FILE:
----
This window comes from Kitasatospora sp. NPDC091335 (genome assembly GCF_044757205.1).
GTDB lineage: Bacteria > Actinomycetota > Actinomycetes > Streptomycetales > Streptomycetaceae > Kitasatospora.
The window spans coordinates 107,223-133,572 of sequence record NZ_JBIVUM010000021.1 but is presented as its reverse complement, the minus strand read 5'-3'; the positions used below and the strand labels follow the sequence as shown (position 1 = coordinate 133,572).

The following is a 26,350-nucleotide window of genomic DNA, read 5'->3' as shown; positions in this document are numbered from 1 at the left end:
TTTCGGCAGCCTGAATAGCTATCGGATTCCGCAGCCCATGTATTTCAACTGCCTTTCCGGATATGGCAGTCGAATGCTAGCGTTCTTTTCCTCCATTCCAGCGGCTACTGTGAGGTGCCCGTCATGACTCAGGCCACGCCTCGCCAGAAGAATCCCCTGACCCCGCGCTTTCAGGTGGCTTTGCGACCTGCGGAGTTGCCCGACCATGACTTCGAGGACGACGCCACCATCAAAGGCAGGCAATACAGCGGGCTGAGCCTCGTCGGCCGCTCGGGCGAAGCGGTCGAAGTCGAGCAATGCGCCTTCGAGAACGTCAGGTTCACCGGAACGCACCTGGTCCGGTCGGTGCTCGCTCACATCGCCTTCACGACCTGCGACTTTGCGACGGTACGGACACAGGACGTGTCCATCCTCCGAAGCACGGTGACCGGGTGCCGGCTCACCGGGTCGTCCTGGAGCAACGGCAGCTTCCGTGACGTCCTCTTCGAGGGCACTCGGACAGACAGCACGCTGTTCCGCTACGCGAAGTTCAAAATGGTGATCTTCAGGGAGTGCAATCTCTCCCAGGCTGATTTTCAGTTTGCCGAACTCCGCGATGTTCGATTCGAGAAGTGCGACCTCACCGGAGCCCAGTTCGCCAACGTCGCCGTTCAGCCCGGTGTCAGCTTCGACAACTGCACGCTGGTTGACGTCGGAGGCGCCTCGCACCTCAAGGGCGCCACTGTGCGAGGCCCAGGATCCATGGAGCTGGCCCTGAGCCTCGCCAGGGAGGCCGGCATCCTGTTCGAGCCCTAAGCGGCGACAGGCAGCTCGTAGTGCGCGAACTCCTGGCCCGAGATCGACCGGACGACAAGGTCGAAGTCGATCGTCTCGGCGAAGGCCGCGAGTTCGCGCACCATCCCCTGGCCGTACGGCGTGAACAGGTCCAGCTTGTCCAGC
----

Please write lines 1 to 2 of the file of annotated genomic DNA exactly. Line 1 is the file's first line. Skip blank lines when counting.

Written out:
This window comes from Kitasatospora sp. NPDC091335 (genome assembly GCF_044757205.1).
GTDB lineage: Bacteria > Actinomycetota > Actinomycetes > Streptomycetales > Streptomycetaceae > Kitasatospora.